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Research: New wealth will head to western cities

The number of high net worth individuals worldwide is set to swell by 50% over the next 10 years, with Latin America and Asia seeing the fastest growth, according to the Wealth Report 2013.

The number of high net worth individuals worldwide is set to swell by 50% over the next 10 years, with Latin America and Asia seeing the fastest growth, according to the Wealth Report 2013. However, it is the cities of New York, London and Paris that will continue to remain most popular with the ultra-rich.

The report – by real estate firm Knight Frank – estimated the global number of individuals worth $30 million (€23 million) or more will increase to 285,665 by 2022, up from 189,835 in 2012.

Liam Bailey, head of residential research at Knight Frank, said in a statement: "Wealth creation has not been dented by the global economy slowing, nor has this affected the demand for prime property."

The newly wealthy are expected to scramble to buy property in major western cities as well as in their home countries, with New York topping the list of cities that matter to high net worth individuals.

By region it was Europe that proved most popular, according to the study, with 12 of its cities featured in the top 40 ranking, while North America came second with 10. Asia, with nine of the most popular cities, was third.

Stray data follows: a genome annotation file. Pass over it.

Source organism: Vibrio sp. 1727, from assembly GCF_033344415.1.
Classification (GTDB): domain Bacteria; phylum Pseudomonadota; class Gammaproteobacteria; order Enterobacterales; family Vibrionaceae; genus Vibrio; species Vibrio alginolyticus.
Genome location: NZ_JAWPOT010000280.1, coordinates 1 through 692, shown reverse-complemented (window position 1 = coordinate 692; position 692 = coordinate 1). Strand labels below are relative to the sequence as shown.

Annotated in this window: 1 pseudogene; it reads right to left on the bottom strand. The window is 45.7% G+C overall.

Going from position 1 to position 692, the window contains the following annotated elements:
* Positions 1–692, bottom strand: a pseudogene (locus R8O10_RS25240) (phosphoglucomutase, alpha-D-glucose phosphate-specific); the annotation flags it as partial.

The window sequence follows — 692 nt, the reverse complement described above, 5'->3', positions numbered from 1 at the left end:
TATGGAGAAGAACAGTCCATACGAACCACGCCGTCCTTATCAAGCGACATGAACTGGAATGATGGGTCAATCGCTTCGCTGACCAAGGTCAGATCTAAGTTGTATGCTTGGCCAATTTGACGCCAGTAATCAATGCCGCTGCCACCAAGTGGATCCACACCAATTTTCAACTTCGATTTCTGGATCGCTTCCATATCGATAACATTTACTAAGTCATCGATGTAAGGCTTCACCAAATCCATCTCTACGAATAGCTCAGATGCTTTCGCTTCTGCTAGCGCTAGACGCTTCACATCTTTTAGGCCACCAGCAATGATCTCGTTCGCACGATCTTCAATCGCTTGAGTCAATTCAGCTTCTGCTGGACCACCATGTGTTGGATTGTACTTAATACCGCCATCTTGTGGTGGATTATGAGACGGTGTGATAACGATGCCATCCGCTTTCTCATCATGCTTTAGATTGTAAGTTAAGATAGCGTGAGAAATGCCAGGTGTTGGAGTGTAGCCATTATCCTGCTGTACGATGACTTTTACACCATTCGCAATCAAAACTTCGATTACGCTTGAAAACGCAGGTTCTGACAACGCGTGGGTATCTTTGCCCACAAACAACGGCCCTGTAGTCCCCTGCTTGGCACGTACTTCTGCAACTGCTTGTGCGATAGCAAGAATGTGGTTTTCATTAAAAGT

However, despite growing numbers of HNW individuals in the east, New York and London are expected to hold on to the top spots for at least another decade, said the report.

Knight Frank reckoned the reason for this is that they are seen as safe bets for foreign buyers – properties will retain value even if prices dip in the short term, and this appeals to investors made wary by the financial crisis, or those who have generated wealth in less stable economies.

Bailey said: "Prime residential and commercial property in relatively risk-free locations has always attracted investors in times of economic and political turbulence."

Cities across the globe were assessed on criteria including political influence, quality of life, economic activity and knowledge and influence for the research.

Political influence was judged on the concentration of embassies, international non-governmental organisations, think-tanks and media organisations in a city. The number of top schools and universities, and a status as an international financial hub, also pushed up a city's ranking.

By their own admission the authors said a list like this can only tell a limited amount about a city, but argued it "offers an intriguing snapshot of the world's shifting urban hierarchy".    

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